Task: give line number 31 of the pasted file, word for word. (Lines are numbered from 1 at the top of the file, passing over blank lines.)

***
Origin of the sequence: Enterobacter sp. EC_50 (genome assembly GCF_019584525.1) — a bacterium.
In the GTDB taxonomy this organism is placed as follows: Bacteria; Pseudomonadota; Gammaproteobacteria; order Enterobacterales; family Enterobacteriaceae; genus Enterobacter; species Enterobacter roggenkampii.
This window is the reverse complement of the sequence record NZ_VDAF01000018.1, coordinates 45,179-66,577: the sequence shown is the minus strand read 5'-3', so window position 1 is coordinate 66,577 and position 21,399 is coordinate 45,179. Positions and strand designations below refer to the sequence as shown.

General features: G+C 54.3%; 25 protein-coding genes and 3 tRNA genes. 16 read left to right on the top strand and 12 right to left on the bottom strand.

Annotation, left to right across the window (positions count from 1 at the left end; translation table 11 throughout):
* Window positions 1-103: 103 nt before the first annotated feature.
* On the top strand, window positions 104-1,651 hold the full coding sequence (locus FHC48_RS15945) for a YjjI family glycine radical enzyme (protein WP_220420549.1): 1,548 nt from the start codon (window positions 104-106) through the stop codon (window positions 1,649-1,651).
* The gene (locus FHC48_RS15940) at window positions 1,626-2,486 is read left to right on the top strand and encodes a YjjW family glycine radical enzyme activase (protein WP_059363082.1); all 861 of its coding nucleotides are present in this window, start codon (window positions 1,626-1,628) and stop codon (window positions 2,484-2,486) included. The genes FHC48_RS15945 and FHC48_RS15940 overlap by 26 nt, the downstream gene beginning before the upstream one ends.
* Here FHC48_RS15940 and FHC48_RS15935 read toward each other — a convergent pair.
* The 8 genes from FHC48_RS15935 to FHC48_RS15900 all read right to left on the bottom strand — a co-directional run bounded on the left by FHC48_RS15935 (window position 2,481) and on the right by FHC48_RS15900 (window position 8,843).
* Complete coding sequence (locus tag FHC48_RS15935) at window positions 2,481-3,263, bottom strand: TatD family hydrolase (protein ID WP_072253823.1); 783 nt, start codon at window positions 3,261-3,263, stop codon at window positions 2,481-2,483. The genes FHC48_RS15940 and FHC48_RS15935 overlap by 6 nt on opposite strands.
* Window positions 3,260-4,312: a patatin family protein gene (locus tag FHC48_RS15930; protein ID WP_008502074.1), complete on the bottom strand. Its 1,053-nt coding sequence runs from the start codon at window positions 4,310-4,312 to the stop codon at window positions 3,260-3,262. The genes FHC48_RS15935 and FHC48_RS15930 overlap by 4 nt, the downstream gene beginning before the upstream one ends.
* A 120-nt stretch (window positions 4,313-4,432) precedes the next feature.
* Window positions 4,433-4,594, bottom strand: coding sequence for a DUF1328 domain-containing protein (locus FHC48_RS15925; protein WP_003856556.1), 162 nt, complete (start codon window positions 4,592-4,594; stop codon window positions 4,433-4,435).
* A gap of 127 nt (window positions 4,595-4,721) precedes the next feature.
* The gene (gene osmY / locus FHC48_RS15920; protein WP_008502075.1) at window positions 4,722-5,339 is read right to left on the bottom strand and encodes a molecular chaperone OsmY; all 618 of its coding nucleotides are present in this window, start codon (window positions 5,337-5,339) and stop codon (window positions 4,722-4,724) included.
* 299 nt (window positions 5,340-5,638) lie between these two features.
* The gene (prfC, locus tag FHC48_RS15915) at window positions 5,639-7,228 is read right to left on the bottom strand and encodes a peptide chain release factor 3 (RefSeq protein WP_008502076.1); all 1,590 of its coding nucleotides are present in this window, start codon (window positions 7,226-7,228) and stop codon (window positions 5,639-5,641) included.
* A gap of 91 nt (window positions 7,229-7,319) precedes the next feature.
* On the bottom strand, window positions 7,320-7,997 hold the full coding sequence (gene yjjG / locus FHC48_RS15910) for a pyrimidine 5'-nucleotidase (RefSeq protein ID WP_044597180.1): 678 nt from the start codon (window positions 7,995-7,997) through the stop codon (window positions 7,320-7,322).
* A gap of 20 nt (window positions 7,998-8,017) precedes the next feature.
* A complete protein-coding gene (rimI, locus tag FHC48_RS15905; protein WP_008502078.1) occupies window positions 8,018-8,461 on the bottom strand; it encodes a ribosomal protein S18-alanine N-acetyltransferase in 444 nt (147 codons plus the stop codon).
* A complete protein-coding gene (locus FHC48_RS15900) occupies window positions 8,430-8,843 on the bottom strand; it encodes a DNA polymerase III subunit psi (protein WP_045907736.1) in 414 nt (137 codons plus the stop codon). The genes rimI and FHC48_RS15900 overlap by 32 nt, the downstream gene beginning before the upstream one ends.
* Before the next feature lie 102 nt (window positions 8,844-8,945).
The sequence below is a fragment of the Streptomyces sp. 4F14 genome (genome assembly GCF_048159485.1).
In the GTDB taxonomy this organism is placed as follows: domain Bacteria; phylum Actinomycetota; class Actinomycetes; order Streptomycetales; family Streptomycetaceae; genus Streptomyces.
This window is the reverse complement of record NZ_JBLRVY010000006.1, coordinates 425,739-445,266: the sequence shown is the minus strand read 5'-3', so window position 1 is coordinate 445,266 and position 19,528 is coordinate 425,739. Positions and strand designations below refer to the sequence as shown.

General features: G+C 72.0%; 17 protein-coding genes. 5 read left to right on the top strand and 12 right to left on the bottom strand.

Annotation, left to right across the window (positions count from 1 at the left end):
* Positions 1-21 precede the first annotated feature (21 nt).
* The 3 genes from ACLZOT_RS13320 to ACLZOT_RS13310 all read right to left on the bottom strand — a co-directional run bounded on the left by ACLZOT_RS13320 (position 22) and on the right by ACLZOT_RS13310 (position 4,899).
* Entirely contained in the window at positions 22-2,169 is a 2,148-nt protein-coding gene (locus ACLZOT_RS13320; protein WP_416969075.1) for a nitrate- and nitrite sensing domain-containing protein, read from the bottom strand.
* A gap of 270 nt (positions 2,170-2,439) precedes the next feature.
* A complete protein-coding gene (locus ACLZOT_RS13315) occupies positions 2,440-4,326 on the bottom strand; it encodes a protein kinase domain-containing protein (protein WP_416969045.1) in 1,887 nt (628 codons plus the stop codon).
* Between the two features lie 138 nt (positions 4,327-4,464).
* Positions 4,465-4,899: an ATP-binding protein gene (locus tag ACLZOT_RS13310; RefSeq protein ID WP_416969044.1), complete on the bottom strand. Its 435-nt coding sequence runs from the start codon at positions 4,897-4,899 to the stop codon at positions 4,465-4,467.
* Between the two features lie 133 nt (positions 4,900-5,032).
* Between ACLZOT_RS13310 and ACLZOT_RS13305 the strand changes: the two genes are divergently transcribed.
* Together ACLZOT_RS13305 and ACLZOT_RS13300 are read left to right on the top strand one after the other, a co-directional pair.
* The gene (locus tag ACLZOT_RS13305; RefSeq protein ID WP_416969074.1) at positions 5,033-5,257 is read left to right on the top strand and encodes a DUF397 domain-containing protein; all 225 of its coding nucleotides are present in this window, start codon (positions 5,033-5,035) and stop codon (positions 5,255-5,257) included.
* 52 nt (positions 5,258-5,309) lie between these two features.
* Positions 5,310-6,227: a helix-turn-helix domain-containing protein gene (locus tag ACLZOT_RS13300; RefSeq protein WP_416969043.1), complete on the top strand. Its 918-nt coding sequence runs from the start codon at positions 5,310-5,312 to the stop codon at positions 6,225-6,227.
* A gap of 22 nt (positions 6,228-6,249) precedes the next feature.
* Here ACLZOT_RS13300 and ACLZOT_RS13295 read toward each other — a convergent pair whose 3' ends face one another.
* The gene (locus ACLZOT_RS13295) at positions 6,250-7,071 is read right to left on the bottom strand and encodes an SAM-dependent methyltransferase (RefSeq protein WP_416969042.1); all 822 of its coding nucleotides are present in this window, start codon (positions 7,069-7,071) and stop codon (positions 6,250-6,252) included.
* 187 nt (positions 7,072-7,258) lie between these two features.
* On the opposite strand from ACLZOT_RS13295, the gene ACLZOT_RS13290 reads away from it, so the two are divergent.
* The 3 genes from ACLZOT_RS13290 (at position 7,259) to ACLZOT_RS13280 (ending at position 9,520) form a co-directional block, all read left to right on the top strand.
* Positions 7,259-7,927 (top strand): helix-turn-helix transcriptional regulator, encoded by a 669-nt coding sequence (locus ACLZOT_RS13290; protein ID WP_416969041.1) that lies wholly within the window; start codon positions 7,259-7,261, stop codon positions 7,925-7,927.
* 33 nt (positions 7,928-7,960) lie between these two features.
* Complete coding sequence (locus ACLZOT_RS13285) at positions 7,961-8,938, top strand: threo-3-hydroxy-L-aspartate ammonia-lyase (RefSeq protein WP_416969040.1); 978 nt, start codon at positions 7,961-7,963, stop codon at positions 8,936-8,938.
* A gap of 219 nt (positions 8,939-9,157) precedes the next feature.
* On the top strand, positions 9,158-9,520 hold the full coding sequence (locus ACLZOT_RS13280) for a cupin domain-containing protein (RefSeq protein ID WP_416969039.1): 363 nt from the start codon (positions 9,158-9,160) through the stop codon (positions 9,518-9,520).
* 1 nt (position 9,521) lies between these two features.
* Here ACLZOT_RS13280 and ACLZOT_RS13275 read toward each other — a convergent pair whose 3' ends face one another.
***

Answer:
* The 3 genes from ACLZOT_RS13320 to ACLZOT_RS13310 all read right to left on the bottom strand — a co-directional run bounded on the left by ACLZOT_RS13320 (position 22) and on the right by ACLZOT_RS13310 (position 4,899).